With story elements involving porn shops, peep shows, sexual assault and lusty nymphos, a simple plot synopsis can make The Howling sound much sleazier and more lurid than it actually is. With the generous helping of sleaze undercut by some self-referential humour, legitimately suspenseful horror and even some flat out camp The Howling is a movie that really shouldn’t work at all, much less as well as it does. It’s a credit to director Joe Dante that in only his second solo outing as a director he is able to balance such diametric tones so deftly. The Howling serves up heaping portions of ironic references but never in an obtrusive or obnoxious manner. Dante and screenwriters John Sayles and Terrence Winkless don’t feel the need to call attention to every reference, instead let them sit on the screen inconspicuously waiting for you to discover them. As a result, the movie works better with repeat viewings as you are able to pick up on visual gags and references you may have missed first time around.
Helping ground the self-referential supernatural tale in a sense of reality is a great lead performance by Dee Wallace. With bright, sparkling eyes, and an open face, she immediately engenders the audience’s sympathies. And it’s nice that, unlike a lot of horror characters, she’s not the usual slow study, bumbling around the story until she accidentally trips over the main plot. She senses something about the colony is off very early on but distractions with her husband and her marriage override her journalistic inquisitiveness. The Howling’s Karen White is one of the crown jewel roles of Wallace’s career.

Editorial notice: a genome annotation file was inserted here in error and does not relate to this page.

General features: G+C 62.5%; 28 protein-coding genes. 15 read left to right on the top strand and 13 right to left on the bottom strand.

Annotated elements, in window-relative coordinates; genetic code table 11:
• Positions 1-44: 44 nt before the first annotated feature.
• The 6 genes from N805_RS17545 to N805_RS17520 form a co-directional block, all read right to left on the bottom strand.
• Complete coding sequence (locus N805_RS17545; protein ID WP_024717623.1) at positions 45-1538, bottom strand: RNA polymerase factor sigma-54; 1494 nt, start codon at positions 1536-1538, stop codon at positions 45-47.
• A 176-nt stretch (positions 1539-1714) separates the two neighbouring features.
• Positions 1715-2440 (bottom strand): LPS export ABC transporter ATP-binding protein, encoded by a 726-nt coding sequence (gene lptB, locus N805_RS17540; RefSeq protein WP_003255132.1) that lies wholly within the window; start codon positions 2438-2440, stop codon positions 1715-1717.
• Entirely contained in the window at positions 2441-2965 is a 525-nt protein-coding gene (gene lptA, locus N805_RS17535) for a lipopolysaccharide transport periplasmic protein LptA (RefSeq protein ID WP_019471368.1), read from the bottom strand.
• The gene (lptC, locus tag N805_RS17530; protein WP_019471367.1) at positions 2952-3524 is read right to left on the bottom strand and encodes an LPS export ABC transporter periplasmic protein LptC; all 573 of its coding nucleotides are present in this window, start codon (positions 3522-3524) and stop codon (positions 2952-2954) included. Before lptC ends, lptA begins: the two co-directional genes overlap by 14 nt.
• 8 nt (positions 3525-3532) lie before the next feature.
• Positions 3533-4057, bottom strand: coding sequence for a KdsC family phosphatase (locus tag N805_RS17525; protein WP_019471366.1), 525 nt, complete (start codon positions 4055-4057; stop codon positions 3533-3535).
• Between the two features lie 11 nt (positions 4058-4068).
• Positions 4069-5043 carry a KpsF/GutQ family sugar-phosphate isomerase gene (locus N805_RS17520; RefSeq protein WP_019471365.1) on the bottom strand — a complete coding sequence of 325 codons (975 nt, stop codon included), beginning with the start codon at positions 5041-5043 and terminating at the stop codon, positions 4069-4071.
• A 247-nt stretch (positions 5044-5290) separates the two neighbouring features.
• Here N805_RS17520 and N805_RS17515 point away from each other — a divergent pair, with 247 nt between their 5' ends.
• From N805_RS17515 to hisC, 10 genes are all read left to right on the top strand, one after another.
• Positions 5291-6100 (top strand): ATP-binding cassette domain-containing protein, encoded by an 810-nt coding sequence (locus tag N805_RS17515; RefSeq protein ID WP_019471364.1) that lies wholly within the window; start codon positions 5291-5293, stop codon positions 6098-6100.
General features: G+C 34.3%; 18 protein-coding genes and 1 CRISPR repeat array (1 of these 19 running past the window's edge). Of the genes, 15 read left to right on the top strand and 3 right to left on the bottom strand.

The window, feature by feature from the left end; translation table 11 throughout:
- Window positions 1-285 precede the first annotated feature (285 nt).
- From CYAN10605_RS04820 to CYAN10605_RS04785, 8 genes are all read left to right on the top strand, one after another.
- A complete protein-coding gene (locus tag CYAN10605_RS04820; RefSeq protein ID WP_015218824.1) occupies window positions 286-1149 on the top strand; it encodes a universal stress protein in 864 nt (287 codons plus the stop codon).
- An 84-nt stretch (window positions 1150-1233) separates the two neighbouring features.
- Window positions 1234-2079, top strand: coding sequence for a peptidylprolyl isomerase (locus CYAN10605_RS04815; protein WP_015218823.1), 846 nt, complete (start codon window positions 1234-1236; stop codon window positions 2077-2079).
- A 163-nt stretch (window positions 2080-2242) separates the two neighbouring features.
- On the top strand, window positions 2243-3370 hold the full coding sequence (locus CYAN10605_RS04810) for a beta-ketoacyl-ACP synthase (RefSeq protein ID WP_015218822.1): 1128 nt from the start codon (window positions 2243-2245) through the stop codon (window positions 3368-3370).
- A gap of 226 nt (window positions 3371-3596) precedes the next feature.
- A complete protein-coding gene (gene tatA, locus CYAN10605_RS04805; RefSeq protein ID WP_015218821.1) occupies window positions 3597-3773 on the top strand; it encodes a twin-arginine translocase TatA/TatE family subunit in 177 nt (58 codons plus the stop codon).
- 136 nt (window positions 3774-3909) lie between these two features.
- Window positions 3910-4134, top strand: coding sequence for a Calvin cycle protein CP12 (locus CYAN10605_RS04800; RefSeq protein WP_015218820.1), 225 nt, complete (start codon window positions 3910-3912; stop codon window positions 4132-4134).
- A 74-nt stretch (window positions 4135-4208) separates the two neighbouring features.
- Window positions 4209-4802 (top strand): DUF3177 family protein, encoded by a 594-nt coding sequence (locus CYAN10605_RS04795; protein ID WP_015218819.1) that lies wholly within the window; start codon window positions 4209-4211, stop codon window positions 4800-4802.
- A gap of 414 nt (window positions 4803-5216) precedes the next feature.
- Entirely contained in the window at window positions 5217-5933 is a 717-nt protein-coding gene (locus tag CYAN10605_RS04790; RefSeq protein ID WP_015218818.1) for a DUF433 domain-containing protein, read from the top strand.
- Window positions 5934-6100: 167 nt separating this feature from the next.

The rest of the cast is filled out with a mix of young performances and older, established character actors and, while none of them have as much screen time as Wallace nor as varied roles, everybody is given their moment to shine. Whether it’s Elisabeth Brooks disrobing by firelight, Slim Pickens hamming it up as the local sheriff, Christopher Stone being a sleazy asshole or Belinda Balaski as an amateur Nancy Drew, everybody has a good, if not great, role. One true standout in the supporting cast is Dante regular Dick Miller and his memorable cameo as the owner of an occult bookshop that Chris and Terry consult for information about werewolves. Miller’s deadpan, rapid fire delivery in this scene is killer and it remains my favourite scene in the movie.
At the time of its release The Howling received a level of praise that remains, even today, unusual for a film in the horror genre. As to be expected, there were still some high profile pans of The Howling, with most focused mainly on the special effects, the most common accusation being Dante’s film is just a showcase for them. Poppycock, I say. Watching the film in the wakes of films that truly are an excuse to showcase special effects and you see just how few showpieces there are in the film and how sparingly they’re used. The Howling remains a modern classic not because of its effects, or not solely because of them, but because the story and characters surrounding them bear repeat viewings.